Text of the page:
FDA Releases Order to Protect Antimicrobial Drug From Use in Food Animals
Posted 04 January 2012 | By
The US Food and Drug Administration today released an order, titled, "New Animal Drugs; Cephalosporin Drugs; Extralabel Animal Drug Use; Order of Prohibition", that is aimed at prohibiting the off-label use of cephalosporin antimicrobial drugs in certain food-producing animals.
The agency found that off-label use of the antimicrobial in food-producing animals was likely to be unsafe and represent a risk to the public.
The rule follows an attempt to regulate the antimicrobial in July of 2008. In response to comments, that original date was pushed back for an initial 60 days. In response to further comments in August of 2008, the agency revoked the order, and withdrew the final rule in November of 2008.
Prior comments to the rule collapsed in to two general categories:
- The rule was too broad, and prohibited some judicious off-label uses of cephalosporin; and
- The FDA was not legally justified to issue the order as it was precautionary, and not in response to any real or actual threat.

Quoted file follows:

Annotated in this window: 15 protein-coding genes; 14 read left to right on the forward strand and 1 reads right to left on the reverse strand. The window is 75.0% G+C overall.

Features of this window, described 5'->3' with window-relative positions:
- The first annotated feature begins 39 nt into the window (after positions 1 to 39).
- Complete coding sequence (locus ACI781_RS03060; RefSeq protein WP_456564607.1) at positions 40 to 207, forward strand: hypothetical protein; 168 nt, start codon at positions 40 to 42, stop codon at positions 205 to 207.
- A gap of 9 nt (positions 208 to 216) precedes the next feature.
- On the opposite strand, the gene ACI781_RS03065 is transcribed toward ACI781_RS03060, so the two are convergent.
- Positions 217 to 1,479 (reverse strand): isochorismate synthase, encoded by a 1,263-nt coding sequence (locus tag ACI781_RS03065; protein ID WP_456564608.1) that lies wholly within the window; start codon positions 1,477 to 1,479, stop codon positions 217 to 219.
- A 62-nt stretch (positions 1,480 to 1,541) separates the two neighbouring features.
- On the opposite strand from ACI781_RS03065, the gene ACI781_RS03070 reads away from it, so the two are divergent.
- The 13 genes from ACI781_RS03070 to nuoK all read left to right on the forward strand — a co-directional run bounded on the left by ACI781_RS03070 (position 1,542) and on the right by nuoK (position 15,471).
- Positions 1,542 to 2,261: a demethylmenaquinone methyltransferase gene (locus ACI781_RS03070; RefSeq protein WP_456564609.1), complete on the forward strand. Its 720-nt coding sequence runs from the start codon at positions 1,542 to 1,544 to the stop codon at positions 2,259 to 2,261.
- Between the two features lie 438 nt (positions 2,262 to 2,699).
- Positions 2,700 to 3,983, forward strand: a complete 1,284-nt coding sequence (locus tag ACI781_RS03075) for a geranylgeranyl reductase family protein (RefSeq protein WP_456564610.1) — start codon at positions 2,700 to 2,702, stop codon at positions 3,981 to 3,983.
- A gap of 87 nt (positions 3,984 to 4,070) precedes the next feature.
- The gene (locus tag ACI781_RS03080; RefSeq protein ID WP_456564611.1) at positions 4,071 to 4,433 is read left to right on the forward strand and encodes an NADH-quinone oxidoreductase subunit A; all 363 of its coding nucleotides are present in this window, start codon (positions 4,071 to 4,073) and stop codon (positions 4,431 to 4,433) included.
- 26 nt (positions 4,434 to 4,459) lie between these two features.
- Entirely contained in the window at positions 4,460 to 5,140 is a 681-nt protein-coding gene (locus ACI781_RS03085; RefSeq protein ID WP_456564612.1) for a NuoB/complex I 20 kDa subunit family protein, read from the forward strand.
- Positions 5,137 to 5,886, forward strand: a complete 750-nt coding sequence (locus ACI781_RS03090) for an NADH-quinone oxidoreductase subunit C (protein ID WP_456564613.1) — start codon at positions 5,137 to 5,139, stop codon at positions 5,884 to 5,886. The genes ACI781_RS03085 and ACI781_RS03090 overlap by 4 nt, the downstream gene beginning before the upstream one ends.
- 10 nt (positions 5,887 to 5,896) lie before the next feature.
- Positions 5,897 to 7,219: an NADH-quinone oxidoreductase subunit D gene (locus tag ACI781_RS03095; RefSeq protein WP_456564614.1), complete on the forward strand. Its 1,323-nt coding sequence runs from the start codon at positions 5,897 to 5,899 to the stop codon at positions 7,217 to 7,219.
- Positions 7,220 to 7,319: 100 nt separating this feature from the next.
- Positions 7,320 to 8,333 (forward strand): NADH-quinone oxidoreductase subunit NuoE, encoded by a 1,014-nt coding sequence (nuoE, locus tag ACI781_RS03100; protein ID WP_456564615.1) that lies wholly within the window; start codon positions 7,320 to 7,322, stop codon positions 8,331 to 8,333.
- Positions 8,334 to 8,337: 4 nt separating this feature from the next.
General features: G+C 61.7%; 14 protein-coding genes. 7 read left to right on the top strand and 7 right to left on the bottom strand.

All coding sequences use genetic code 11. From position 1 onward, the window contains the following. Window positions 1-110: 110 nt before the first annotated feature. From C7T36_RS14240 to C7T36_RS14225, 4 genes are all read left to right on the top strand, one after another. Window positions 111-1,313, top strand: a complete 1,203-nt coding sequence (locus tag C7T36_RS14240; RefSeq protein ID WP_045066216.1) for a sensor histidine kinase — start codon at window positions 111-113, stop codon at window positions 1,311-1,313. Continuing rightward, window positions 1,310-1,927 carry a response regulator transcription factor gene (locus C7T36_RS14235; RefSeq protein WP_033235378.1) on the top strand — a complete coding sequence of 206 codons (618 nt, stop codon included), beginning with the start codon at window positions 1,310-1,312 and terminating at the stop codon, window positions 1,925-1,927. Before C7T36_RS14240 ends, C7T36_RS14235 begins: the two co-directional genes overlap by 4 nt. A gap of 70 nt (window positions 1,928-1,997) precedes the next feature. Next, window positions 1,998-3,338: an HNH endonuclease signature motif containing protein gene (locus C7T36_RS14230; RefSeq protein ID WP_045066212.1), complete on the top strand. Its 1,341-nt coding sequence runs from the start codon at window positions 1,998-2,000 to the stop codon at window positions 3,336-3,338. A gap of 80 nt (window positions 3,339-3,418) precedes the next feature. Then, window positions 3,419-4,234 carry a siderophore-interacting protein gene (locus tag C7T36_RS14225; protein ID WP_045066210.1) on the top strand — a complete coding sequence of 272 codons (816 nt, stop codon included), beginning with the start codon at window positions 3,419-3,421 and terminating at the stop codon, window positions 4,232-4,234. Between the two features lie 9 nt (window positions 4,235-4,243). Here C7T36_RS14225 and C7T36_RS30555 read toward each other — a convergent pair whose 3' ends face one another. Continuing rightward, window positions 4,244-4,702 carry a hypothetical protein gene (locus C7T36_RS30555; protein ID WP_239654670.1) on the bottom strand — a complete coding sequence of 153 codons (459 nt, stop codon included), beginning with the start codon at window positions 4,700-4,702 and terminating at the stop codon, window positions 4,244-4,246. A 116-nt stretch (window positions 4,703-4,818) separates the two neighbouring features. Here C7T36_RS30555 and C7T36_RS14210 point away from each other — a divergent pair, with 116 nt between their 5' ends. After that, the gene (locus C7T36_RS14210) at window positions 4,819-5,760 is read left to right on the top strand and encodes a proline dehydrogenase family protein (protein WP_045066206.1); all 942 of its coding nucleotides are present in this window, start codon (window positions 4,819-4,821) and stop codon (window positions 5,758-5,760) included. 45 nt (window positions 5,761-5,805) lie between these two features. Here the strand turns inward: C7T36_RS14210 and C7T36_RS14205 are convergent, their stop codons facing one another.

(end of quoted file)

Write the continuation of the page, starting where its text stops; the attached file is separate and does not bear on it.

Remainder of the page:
FDA's new revision takes in to account the comments received in response to the first category.
The new order will prohibit the off-label use of cephalosporin in cattle, swine, chickens, and turkeys. Specifically, the order bans cephalosporin use:
- for disease-prevention purposes;
- at unapproved doses;
- at unapproved frequencies;
- at unapproved durations; and
- at unapproved routes of administration.
Further, the order bans the use of cephalosporin drugs not specifically approved for major food species.
However, the order does not prohibit the use of cephalosporin in minor food-producing species.
The rule becomes final 90 days after the rule's publication in the Federal Register (6 January).